Pesticides can be grouped according to the types of pests which they kill:

  • Insecticides - insects
  • Herbicides - plants
  • Rodenticides - rodents (rats and mice)
  • Bactericides - bacteria
  • Fungicides - fungi
  • Larvicides - larvae
Fig.  5.23: Some well known insecticide containers
Fig. 5.23: Some well known insecticide containers

There are also other ways to group pesticides. For example, they can be grouped according to the chemicals in them or to the method of application.

7.1 How pesticides enter animals and plants


It is important to know the target insect's habits when choosing the insecticide and which form (solid, liquid, granule or aerosol) to use. For example, flying pests such as adult mosquitoes are best attacked by aerosol sprays or fogs (droplets in the air), while crawling insects are best treated with surface powders, sprays or granules for dermal and/or oral entry.

Insecticides kill insects by getting inside their bodies where they then act as poison.

There are three different ways insecticides can get into an insect body.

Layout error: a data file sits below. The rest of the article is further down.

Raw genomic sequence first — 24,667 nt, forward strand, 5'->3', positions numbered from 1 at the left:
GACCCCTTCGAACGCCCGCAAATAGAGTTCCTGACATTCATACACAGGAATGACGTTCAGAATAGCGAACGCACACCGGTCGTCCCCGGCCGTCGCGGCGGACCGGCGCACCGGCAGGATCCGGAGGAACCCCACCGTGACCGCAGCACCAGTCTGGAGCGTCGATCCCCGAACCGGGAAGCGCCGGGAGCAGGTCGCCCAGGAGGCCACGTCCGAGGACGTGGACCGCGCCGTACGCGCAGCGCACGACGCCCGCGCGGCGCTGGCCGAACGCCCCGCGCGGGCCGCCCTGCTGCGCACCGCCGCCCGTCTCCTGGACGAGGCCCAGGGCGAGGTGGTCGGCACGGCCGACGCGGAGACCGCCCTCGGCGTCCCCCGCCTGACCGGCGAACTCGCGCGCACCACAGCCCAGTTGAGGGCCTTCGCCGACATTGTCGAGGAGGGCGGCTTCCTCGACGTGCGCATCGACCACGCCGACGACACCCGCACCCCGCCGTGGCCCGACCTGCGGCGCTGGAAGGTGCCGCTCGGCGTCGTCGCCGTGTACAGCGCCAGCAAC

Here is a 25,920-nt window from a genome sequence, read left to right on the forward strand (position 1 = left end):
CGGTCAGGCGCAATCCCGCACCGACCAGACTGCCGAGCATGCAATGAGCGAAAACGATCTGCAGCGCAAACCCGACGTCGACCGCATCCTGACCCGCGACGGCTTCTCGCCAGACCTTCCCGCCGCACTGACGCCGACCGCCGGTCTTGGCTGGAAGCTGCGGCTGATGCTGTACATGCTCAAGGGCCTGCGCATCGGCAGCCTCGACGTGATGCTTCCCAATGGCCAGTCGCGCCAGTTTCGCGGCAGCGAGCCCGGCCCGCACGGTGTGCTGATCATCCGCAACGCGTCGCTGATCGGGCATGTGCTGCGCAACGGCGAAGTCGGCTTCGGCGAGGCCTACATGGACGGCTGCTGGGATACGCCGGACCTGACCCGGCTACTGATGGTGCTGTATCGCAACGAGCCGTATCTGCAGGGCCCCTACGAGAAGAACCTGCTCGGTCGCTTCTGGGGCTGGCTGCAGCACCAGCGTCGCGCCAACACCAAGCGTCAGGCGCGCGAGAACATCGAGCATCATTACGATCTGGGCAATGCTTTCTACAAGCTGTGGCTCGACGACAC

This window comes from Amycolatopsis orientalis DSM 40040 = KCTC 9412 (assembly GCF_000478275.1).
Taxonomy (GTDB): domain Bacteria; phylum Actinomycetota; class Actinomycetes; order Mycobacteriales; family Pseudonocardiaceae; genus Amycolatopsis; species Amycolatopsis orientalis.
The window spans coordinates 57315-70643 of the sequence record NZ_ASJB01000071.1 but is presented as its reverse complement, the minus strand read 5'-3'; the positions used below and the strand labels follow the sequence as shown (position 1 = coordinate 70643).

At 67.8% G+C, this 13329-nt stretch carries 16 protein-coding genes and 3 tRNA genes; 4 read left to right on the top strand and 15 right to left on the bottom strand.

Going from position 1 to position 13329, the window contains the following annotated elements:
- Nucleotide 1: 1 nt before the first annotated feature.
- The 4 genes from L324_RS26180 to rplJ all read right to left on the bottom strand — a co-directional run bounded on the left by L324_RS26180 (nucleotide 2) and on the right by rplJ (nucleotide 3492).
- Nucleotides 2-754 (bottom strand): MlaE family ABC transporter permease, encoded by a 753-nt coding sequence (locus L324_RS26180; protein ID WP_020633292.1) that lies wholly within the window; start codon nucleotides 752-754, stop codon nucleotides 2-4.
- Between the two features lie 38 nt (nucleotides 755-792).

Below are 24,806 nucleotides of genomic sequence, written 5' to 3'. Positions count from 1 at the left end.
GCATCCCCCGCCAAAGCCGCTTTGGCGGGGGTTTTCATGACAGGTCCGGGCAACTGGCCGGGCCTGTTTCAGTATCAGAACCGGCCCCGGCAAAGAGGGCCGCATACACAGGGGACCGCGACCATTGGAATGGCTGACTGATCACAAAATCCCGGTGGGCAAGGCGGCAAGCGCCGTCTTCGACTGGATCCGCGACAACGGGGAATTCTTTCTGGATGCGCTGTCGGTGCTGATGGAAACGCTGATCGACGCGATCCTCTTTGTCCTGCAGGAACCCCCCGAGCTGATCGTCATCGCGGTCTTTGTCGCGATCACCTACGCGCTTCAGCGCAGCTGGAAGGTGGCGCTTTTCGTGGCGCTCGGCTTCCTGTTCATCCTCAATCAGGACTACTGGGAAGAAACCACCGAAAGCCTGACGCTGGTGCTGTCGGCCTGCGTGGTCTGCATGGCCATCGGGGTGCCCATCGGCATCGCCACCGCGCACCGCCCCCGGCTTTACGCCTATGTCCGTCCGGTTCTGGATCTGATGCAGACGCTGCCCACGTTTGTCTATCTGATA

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These are:
  • Dermal Entry

    The insecticide enters the body through the skin. In insects, the skin is called the cuticle. Insecticides of this kind are called contact poisons.

    Dermal entry can happen when:
    • aerosol spray droplets hit the insect
    • insects walk over and thereby come into contact with powder or granule forms of insecticide
Fig.  5.24: Dermal entry.
Fig. 5.24: Dermal entry.

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  • Oral Entry

    The insecticide enters the body through the mouth when the insect eats it. Insecticides of this type are called ingested poisons. The insecticide may be ingested by the insect:
    • as a poisonous bait ( a food to which insecticide has been added)
    • when it 'grooms' (cleans) itself after the poison comes into contact with its body
Fig.  5.25: Oral entry.
Fig. 5.25: Oral entry.
  • Respiratory EntryT

    The insecticide is breathed in by the insect. These insecticides are called inhaled poisons.

    Insects do not breathe through the mouth as most animals do. They breathe through spiracles (small holes along the side of the abdomen).
Fig.  5.26: Respiratory entry
Fig. 5.26: Respiratory entry.


Herbicides are used to kill plants. This may be by:
  • killing that part of the plant which they touch
  • killing the plant when they are absorbed into it through the leaves, stems or roots


Rodenticides are used to kill rodents. These poisons are usually put into food to make poisonous baits which rodents eat.